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PLoS One. 2019 Jun 11;14(6):e0217902. doi: 10.1371/journal.pone.0217902. eCollection 2019.

Specialist follow-up contraceptive support after abortion-Impact on effective contraceptive use at six months and subsequent abortions: A randomised controlled trial.

Author information

1
Department of Sexual Health and HIV, King's College Hospital NHS Foundation Trust, London, United Kingdom.
2
Academic Department of Sexual Health and HIV, King's College London, Weston Education Centre, London, United Kingdom.
3
Department of Primary Care and Public Health Sciences, King's College London, Addison House, Guy's Campus, London, United Kingdom.
4
King's College London, London, United Kingdom.
5
NIHR Biomedical Research Centre, Guy's and St.Thomas' NHS Foundation Trust and King's College London, United Kingdom.

Abstract

OBJECTIVES:

To assess the impact of specialist contraceptive support after abortion on effective contraceptive use at six months and subsequent abortions within two years.

METHODS:

Multicentre randomised controlled trial among women undergoing induced abortion in three London boroughs. Allocation was through electronically concealed stratified randomisation by centre, blinding clinicians and participants to arm allocation until interventions. Control group received standard care, comprising advice to follow up with their general practitioner or contraceptive clinic as needed. Intervention group additionally received specialist contraceptive support via telephone or face-to-face consultation at 2-4 weeks and 3 months post-abortion. Primary outcome was rate of effective contraceptive use at six months post-abortion. Secondary outcomes were subsequent abortions within two years.

RESULTS:

569 women were recruited between October 2011 and February 2013, randomised to intervention (282) and control (287) groups; 290 (142 intervention, 148 control) were available for primary outcome analysis. Intention-to-treat analysis showed no significant difference between the two groups in effective contraceptive use after abortion (62%, vs 54%, p = 0·172), long-acting contraceptive use (42% versus 32%, p = 0·084), and subsequent abortion (similar rates, at 1 year: 10%, p = 0·895, between 1-2 years: 6%, p = 0·944). Per-protocol analysis showed those who received the complete intervention package were significantly more likely to use effective contraception (67% versus 54%, p = 0·048), in particular long-acting contraception (49% versus 32%, p = 0·010) and showed a non-significant reduction in subsequent abortions within 2 years (at 1 year: 5% versus 10%, p = 0·098; and between 1-2 years: 3% versus 6%, p = 0·164, respectively).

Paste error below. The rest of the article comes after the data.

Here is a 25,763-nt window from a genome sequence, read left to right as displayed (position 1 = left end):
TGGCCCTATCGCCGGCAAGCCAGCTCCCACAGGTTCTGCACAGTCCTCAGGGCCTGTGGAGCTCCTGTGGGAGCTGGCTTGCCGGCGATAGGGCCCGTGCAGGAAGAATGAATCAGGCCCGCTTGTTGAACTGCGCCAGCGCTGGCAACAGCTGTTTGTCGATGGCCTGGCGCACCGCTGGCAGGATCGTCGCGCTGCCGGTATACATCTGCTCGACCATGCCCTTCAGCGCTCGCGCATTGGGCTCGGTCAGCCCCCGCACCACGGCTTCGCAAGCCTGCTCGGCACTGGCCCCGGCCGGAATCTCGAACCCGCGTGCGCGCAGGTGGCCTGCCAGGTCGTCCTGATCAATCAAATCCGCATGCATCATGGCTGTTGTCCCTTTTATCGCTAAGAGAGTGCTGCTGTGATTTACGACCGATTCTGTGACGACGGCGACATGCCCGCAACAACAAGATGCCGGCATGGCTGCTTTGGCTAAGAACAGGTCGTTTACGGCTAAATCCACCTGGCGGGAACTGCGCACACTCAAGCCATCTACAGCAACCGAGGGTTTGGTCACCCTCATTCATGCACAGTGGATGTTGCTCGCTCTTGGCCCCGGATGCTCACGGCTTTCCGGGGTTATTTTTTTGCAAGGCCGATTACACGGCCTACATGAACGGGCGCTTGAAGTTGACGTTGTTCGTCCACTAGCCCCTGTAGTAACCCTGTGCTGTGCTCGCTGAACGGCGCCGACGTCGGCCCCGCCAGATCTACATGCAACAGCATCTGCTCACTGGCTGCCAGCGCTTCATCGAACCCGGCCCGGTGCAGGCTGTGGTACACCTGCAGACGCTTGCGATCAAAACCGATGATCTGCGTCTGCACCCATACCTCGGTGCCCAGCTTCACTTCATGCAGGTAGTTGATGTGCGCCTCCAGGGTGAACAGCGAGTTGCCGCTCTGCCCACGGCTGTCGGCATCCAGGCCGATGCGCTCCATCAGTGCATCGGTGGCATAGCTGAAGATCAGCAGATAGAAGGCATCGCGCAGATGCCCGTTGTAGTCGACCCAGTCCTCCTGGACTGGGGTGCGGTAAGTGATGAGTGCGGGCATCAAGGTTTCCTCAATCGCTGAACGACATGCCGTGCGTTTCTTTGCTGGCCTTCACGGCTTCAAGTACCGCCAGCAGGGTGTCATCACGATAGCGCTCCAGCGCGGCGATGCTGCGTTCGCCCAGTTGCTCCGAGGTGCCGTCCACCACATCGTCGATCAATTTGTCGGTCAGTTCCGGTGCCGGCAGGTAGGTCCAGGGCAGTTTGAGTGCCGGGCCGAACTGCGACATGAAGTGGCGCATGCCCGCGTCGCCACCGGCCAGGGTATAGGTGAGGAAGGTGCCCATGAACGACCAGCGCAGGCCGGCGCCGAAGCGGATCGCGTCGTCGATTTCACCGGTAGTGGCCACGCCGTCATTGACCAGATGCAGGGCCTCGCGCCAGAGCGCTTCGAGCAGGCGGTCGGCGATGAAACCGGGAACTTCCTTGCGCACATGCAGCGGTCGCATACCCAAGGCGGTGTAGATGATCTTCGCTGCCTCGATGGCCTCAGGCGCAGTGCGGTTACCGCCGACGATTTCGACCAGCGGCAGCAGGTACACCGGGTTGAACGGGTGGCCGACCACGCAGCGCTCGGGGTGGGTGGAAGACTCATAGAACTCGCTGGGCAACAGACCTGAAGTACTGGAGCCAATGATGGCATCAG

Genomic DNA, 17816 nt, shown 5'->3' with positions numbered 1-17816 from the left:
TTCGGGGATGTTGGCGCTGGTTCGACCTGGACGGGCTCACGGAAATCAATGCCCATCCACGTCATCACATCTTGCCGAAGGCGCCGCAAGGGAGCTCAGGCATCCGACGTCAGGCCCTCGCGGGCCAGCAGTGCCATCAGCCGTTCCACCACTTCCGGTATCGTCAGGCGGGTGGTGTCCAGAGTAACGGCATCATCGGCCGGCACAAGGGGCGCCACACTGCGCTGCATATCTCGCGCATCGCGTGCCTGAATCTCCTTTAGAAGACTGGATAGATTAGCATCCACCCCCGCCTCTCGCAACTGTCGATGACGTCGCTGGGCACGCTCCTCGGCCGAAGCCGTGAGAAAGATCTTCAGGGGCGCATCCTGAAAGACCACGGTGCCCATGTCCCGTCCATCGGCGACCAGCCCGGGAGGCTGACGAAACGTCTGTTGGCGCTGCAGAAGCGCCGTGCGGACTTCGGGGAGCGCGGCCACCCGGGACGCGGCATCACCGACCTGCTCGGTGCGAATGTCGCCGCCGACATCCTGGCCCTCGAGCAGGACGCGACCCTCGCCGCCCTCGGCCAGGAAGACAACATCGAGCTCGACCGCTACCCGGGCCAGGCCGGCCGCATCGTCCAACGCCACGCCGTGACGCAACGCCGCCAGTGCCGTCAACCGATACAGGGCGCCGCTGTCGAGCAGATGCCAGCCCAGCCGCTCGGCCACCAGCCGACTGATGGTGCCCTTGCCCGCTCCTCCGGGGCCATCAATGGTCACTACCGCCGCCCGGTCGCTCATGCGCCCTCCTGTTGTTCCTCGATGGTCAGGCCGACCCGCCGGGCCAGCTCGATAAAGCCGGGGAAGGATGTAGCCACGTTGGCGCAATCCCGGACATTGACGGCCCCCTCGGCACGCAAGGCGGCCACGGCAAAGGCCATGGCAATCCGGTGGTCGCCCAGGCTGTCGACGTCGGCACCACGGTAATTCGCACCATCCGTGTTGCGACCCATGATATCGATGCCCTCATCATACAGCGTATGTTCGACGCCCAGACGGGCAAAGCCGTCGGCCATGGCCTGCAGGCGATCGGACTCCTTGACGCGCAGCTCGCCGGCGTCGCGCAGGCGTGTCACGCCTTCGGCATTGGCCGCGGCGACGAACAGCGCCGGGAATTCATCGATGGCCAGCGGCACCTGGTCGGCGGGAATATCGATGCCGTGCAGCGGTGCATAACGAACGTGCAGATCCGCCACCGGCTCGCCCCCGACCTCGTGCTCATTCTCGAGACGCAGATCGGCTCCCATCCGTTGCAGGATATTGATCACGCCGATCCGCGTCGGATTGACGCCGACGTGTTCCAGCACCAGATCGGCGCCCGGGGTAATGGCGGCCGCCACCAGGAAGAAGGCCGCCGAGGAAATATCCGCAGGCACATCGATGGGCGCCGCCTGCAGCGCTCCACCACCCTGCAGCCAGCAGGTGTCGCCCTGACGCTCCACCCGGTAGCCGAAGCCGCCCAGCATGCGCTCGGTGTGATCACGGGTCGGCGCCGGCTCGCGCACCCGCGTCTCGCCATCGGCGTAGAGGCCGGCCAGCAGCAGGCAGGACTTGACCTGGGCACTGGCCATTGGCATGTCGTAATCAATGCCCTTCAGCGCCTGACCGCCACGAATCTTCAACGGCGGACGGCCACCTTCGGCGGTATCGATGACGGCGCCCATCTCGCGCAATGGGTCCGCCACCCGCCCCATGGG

CONCLUSIONS:

Structured specialist support post-abortion did not result in significant use of effective contraception at six months or reduction in subsequent abortions within two years. Participants engaging with the intervention showed positive effect on effective contraception at six months post-abortion. The potential benefit of such intervention may become evident through further studies with increased patient participation.

Conflict of interest statement

I have read the journal’s policy and the authors of this manuscript have the following competing interests: UK received the grant and was funded by the London Sexual Health Programme for the conduct of the study. LP and SY were funded by the London Sexual Health Programme and National Institute for Health Research Clinical Research Network for the conduct of this study. AD received funding from London Sexual Health Programme for this study. LC, BC, TC and CC declare no competing interests. All authors declare no financial relationships with any organisations that might have an interest in the submitted work and no other relationships or activities that could appear to have influenced the submitted work. This does not alter our adherence to PLOS ONE policies on sharing data and materials.

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